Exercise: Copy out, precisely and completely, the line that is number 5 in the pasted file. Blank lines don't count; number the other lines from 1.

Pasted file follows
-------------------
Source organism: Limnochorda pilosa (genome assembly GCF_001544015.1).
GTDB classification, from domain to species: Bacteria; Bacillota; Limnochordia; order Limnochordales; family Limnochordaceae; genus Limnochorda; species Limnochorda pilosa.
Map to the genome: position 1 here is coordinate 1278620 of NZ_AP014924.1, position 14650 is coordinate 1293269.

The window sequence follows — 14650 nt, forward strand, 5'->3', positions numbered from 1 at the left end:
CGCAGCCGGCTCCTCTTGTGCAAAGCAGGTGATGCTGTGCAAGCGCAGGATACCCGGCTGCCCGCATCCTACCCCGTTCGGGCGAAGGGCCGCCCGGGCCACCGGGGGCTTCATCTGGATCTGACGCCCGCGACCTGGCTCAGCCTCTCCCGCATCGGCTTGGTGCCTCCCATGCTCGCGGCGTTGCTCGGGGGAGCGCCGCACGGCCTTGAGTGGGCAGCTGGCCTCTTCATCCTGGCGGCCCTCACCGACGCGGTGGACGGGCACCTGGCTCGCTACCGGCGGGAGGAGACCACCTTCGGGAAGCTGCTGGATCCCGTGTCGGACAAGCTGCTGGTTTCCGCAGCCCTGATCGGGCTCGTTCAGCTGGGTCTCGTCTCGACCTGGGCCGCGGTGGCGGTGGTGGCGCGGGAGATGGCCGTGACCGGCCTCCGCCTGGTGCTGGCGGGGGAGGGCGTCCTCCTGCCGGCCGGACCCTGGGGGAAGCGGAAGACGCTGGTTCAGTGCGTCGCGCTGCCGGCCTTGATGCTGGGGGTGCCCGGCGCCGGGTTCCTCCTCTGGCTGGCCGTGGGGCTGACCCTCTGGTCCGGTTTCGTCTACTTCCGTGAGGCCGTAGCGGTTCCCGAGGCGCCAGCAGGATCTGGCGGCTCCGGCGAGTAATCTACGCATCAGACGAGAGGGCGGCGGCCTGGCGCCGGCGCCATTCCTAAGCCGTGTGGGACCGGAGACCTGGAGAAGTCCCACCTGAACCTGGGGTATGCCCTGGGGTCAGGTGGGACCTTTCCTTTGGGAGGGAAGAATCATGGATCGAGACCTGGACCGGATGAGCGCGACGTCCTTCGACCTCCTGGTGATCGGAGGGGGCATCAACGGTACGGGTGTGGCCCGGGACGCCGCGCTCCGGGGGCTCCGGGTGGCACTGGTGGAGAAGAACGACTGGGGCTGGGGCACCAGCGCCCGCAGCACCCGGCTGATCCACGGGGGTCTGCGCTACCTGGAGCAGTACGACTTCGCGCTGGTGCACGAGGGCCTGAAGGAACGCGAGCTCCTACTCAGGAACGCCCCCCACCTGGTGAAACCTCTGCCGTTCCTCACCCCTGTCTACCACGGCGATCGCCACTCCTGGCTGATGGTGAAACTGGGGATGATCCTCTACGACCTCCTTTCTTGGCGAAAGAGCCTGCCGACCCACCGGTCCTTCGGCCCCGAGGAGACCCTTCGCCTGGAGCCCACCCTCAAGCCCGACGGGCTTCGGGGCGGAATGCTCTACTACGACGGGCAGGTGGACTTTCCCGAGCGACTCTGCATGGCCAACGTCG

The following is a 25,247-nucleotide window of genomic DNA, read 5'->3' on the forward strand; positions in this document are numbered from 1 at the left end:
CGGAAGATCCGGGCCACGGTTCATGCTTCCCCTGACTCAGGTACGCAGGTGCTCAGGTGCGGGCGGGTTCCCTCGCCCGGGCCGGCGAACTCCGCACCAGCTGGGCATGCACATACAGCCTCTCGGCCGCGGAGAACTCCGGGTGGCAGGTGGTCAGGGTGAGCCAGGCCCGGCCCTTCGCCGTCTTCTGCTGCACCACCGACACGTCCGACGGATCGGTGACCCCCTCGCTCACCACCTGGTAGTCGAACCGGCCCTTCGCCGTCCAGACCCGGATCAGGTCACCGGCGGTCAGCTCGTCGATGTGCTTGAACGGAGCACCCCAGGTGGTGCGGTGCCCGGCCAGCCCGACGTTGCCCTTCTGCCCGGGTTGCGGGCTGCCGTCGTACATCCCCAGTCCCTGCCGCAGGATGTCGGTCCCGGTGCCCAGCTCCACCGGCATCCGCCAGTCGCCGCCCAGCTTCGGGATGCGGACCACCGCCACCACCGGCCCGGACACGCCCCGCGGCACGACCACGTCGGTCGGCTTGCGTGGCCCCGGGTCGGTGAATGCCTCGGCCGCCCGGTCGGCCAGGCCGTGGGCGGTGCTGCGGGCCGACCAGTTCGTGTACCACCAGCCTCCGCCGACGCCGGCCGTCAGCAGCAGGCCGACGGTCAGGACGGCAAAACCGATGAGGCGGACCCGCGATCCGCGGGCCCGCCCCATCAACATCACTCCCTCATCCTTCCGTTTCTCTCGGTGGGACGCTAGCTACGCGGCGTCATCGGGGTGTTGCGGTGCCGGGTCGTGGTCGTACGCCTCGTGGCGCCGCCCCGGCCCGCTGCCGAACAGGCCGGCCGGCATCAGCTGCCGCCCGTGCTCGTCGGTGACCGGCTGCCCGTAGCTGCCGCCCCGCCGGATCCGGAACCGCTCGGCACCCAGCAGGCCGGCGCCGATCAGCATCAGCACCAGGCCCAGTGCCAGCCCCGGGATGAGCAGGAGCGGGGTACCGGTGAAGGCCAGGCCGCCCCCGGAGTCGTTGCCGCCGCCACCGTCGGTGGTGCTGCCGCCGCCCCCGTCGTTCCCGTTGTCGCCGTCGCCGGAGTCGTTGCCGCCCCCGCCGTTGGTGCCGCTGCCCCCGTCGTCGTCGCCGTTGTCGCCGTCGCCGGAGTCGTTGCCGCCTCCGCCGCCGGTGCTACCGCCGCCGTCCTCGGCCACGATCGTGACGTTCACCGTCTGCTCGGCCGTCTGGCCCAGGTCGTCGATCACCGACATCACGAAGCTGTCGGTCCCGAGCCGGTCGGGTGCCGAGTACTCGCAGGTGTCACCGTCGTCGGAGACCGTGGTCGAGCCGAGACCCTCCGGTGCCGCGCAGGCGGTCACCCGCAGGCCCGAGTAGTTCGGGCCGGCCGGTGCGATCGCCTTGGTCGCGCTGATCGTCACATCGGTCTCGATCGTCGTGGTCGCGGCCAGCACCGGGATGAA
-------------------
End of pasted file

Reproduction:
CGCAGCCGGCTCCTCTTGTGCAAAGCAGGTGATGCTGTGCAAGCGCAGGATACCCGGCTGCCCGCATCCTACCCCGTTCGGGCGAAGGGCCGCCCGGGCCACCGGGGGCTTCATCTGGATCTGACGCCCGCGACCTGGCTCAGCCTCTCCCGCATCGGCTTGGTGCCTCCCATGCTCGCGGCGTTGCTCGGGGGAGCGCCGCACGGCCTTGAGTGGGCAGCTGGCCTCTTCATCCTGGCGGCCCTCACCGACGCGGTGGACGGGCACCTGGCTCGCTACCGGCGGGAGGAGACCACCTTCGGGAAGCTGCTGGATCCCGTGTCGGACAAGCTGCTGGTTTCCGCAGCCCTGATCGGGCTCGTTCAGCTGGGTCTCGTCTCGACCTGGGCCGCGGTGGCGGTGGTGGCGCGGGAGATGGCCGTGACCGGCCTCCGCCTGGTGCTGGCGGGGGAGGGCGTCCTCCTGCCGGCCGGACCCTGGGGGAAGCGGAAGACGCTGGTTCAGTGCGTCGCGCTGCCGGCCTTGATGCTGGGGGTGCCCGGCGCCGGGTTCCTCCTCTGGCTGGCCGTGGGGCTGACCCTCTGGTCCGGTTTCGTCTACTTCCGTGAGGCCGTAGCGGTTCCCGAGGCGCCAGCAGGATCTGGCGGCTCCGGCGAGTAATCTACGCATCAGACGAGAGGGCGGCGGCCTGGCGCCGGCGCCATTCCTAAGCCGTGTGGGACCGGAGACCTGGAGAAGTCCCACCTGAACCTGGGGTATGCCCTGGGGTCAGGTGGGACCTTTCCTTTGGGAGGGAAGAATCATGGATCGAGACCTGGACCGGATGAGCGCGACGTCCTTCGACCTCCTGGTGATCGGAGGGGGCATCAACGGTACGGGTGTGGCCCGGGACGCCGCGCTCCGGGGGCTCCGGGTGGCACTGGTGGAGAAGAACGACTGGGGCTGGGGCACCAGCGCCCGCAGCACCCGGCTGATCCACGGGGGTCTGCGCTACCTGGAGCAGTACGACTTCGCGCTGGTGCACGAGGGCCTGAAGGAACGCGAGCTCCTACTCAGGAACGCCCCCCACCTGGTGAAACCTCTGCCGTTCCTCACCCCTGTCTACCACGGCGATCGCCACTCCTGGCTGATGGTGAAACTGGGGATGATCCTCTACGACCTCCTTTCTTGGCGAAAGAGCCTGCCGACCCACCGGTCCTTCGGCCCCGAGGAGACCCTTCGCCTGGAGCCCACCCTCAAGCCCGACGGGCTTCGGGGCGGAATGCTCTACTACGACGGGCAGGTGGACTTTCCCGAGCGACTCTGCATGGCCAACGTCG